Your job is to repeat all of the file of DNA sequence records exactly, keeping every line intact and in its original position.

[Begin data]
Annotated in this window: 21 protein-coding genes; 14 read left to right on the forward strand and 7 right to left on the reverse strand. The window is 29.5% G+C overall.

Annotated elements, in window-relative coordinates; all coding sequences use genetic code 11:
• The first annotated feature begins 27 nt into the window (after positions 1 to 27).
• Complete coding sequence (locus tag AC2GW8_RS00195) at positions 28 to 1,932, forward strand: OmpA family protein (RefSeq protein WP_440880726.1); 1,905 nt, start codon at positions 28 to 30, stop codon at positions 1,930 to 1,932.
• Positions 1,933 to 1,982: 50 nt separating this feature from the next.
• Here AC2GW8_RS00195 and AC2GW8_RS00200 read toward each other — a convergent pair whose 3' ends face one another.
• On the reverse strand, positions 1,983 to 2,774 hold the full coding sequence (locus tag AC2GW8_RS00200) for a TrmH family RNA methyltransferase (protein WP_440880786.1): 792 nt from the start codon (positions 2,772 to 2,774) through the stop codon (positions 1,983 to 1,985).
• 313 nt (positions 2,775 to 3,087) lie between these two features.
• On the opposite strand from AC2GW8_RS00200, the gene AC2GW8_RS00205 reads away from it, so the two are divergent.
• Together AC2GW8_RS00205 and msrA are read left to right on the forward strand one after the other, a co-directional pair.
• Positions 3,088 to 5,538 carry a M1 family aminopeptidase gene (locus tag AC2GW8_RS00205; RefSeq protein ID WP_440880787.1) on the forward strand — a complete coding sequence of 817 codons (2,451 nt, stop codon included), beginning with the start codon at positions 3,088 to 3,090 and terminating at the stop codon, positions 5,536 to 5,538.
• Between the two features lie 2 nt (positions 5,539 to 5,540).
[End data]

Annotated in this window: 21 protein-coding genes; 14 read left to right on the forward strand and 7 right to left on the reverse strand. The window is 29.5% G+C overall.

Annotated elements, in window-relative coordinates; all coding sequences use genetic code 11:
• The first annotated feature begins 27 nt into the window (after positions 1 to 27).
• Complete coding sequence (locus tag AC2GW8_RS00195) at positions 28 to 1,932, forward strand: OmpA family protein (RefSeq protein WP_440880726.1); 1,905 nt, start codon at positions 28 to 30, stop codon at positions 1,930 to 1,932.
• Positions 1,933 to 1,982: 50 nt separating this feature from the next.
• Here AC2GW8_RS00195 and AC2GW8_RS00200 read toward each other — a convergent pair whose 3' ends face one another.
• On the reverse strand, positions 1,983 to 2,774 hold the full coding sequence (locus tag AC2GW8_RS00200) for a TrmH family RNA methyltransferase (protein WP_440880786.1): 792 nt from the start codon (positions 2,772 to 2,774) through the stop codon (positions 1,983 to 1,985).
• 313 nt (positions 2,775 to 3,087) lie between these two features.
• On the opposite strand from AC2GW8_RS00200, the gene AC2GW8_RS00205 reads away from it, so the two are divergent.
• Together AC2GW8_RS00205 and msrA are read left to right on the forward strand one after the other, a co-directional pair.
• Positions 3,088 to 5,538 carry a M1 family aminopeptidase gene (locus tag AC2GW8_RS00205; RefSeq protein ID WP_440880787.1) on the forward strand — a complete coding sequence of 817 codons (2,451 nt, stop codon included), beginning with the start codon at positions 3,088 to 3,090 and terminating at the stop codon, positions 5,536 to 5,538.
• Between the two features lie 2 nt (positions 5,539 to 5,540).